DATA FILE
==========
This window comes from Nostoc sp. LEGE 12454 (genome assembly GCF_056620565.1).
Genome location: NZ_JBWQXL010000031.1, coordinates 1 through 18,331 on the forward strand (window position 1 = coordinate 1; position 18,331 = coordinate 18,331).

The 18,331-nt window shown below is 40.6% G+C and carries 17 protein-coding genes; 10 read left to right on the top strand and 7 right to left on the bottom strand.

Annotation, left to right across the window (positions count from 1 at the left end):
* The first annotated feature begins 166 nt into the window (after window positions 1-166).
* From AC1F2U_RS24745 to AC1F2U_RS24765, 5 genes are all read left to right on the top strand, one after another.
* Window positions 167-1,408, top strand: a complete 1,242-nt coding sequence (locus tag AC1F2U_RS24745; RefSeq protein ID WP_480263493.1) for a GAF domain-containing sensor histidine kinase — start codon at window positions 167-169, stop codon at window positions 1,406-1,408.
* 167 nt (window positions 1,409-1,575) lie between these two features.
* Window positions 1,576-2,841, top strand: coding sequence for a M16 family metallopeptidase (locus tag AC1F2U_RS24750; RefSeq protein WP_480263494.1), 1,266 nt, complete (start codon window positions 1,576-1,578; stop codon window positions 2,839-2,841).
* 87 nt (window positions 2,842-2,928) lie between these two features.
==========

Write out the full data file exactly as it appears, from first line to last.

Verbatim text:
This window comes from Nostoc sp. LEGE 12454 (genome assembly GCF_056620565.1).
Genome location: NZ_JBWQXL010000031.1, coordinates 1 through 18,331 on the forward strand (window position 1 = coordinate 1; position 18,331 = coordinate 18,331).

The 18,331-nt window shown below is 40.6% G+C and carries 17 protein-coding genes; 10 read left to right on the top strand and 7 right to left on the bottom strand.

Annotation, left to right across the window (positions count from 1 at the left end):
* The first annotated feature begins 166 nt into the window (after window positions 1-166).
* From AC1F2U_RS24745 to AC1F2U_RS24765, 5 genes are all read left to right on the top strand, one after another.
* Window positions 167-1,408, top strand: a complete 1,242-nt coding sequence (locus tag AC1F2U_RS24745; RefSeq protein ID WP_480263493.1) for a GAF domain-containing sensor histidine kinase — start codon at window positions 167-169, stop codon at window positions 1,406-1,408.
* 167 nt (window positions 1,409-1,575) lie between these two features.
* Window positions 1,576-2,841, top strand: coding sequence for a M16 family metallopeptidase (locus tag AC1F2U_RS24750; RefSeq protein WP_480263494.1), 1,266 nt, complete (start codon window positions 1,576-1,578; stop codon window positions 2,839-2,841).
* 87 nt (window positions 2,842-2,928) lie between these two features.